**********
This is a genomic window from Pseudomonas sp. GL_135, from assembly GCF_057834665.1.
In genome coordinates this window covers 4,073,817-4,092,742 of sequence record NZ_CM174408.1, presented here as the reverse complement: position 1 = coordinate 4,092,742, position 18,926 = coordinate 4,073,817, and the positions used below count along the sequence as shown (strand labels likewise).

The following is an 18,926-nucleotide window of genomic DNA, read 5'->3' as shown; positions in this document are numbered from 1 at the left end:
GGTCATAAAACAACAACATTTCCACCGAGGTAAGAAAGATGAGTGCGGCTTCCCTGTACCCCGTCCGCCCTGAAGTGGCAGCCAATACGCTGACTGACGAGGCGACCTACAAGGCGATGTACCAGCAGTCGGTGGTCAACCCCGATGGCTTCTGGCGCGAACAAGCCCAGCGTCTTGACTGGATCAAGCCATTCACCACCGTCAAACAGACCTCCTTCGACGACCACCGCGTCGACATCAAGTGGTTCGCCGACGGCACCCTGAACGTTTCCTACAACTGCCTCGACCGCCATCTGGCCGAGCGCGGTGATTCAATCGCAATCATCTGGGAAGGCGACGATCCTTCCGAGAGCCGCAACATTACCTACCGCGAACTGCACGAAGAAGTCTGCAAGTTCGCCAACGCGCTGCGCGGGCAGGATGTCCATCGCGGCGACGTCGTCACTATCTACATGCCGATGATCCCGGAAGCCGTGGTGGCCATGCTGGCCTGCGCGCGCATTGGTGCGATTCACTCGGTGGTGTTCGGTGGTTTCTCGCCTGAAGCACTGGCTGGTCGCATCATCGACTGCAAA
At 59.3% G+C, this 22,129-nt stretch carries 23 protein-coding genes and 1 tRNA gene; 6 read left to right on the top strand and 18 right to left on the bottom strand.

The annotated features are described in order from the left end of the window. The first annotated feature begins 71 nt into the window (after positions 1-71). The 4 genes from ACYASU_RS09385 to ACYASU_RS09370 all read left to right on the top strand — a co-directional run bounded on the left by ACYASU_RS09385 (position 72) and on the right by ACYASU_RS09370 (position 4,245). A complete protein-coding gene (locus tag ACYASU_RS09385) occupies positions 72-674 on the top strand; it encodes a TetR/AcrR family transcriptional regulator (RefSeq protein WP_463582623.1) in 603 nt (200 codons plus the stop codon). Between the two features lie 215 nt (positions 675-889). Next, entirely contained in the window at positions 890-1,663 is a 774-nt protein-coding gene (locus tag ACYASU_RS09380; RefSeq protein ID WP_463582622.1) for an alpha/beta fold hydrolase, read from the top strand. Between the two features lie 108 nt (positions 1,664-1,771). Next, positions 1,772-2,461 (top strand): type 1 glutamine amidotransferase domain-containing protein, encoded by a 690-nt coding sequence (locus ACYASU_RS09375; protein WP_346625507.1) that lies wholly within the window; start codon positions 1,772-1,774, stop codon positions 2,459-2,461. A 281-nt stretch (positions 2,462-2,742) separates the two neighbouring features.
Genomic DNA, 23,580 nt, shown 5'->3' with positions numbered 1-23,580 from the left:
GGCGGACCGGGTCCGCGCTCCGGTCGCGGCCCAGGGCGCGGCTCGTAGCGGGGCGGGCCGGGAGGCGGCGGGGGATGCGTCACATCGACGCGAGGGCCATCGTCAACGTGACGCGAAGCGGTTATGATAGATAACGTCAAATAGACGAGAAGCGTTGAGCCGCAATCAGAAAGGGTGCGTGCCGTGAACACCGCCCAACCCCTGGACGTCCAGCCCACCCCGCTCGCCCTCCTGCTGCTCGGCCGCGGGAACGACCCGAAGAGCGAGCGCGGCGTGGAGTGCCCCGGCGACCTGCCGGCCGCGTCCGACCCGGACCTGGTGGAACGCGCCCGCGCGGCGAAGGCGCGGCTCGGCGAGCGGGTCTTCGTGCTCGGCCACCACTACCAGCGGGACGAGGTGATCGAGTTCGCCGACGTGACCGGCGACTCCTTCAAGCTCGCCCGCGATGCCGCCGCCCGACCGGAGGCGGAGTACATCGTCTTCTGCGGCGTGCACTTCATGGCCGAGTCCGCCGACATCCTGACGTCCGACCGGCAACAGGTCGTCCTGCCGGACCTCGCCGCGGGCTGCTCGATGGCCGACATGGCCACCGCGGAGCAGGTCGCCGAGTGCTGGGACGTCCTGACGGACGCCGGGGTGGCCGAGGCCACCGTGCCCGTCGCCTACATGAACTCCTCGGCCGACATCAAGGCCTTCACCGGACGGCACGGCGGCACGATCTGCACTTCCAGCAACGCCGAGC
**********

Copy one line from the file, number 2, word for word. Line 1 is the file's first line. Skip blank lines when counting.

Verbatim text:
In genome coordinates this window covers 4,073,817-4,092,742 of sequence record NZ_CM174408.1, presented here as the reverse complement: position 1 = coordinate 4,092,742, position 18,926 = coordinate 4,073,817, and the positions used below count along the sequence as shown (strand labels likewise).